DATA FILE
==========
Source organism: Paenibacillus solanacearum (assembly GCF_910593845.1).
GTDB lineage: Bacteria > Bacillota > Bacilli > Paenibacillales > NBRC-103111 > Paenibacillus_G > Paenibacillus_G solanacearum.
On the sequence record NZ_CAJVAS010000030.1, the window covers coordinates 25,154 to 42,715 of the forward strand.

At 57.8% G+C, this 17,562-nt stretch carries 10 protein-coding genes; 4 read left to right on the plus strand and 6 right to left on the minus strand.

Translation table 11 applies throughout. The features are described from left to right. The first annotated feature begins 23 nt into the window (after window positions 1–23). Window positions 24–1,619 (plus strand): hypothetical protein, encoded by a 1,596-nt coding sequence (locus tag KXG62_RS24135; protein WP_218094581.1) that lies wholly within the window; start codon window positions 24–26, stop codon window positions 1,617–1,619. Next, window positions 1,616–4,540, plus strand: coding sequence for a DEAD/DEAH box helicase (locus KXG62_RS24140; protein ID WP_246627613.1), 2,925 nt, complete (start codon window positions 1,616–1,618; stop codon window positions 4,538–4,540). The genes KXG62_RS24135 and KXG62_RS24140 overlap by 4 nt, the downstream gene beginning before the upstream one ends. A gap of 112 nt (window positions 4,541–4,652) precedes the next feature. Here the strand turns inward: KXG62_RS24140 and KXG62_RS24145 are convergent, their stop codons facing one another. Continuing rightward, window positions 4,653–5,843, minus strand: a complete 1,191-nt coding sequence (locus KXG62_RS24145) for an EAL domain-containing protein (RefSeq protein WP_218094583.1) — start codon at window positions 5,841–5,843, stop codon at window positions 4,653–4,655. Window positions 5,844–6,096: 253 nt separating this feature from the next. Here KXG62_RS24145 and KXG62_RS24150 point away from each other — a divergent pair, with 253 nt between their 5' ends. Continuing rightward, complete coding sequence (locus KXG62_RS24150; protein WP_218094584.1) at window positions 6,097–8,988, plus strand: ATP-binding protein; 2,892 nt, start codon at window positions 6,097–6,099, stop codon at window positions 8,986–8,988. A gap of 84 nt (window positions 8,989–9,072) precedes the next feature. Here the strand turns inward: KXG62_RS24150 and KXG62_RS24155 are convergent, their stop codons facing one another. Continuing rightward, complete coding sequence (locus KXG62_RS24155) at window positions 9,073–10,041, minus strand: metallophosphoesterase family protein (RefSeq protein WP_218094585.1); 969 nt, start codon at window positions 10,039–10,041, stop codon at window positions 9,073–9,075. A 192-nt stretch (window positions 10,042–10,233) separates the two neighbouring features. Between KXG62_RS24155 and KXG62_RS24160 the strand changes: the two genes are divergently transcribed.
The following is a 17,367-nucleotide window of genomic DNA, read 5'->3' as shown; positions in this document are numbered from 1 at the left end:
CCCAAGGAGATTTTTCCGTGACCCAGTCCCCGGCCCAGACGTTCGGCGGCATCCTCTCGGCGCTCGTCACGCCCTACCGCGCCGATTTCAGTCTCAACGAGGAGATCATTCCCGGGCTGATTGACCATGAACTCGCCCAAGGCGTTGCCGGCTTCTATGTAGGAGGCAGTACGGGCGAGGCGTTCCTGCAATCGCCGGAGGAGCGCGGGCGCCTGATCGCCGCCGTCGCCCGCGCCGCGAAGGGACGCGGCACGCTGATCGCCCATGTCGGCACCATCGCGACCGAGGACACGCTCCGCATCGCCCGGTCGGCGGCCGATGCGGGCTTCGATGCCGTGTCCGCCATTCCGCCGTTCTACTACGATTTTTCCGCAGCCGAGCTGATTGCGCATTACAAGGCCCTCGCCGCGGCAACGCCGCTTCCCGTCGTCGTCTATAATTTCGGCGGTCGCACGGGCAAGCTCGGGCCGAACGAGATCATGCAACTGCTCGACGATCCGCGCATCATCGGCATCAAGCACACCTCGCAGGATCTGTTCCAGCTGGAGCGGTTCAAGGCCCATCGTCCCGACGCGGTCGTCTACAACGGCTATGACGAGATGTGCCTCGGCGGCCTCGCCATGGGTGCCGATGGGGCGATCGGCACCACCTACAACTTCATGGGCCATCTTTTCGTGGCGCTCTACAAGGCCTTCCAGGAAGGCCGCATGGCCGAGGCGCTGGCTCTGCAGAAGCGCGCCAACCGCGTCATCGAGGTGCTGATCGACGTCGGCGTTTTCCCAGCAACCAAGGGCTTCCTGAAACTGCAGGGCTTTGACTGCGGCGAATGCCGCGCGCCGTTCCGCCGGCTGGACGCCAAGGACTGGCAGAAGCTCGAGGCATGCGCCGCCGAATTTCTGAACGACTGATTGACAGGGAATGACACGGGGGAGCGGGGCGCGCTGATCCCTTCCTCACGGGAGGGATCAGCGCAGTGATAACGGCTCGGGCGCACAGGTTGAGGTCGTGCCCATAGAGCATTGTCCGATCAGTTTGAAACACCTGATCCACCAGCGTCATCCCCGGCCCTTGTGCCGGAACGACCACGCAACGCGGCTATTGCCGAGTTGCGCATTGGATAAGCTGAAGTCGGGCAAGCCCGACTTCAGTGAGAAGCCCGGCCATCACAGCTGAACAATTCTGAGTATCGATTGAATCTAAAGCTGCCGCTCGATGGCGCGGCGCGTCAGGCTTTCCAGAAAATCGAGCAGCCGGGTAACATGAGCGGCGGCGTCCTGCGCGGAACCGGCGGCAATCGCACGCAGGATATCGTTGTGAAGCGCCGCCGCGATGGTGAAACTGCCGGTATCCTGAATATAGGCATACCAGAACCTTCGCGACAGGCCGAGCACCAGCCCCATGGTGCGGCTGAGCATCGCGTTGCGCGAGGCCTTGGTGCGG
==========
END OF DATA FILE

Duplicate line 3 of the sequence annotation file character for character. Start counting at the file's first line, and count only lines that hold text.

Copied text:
On the sequence record NZ_CAJVAS010000030.1, the window covers coordinates 25,154 to 42,715 of the forward strand.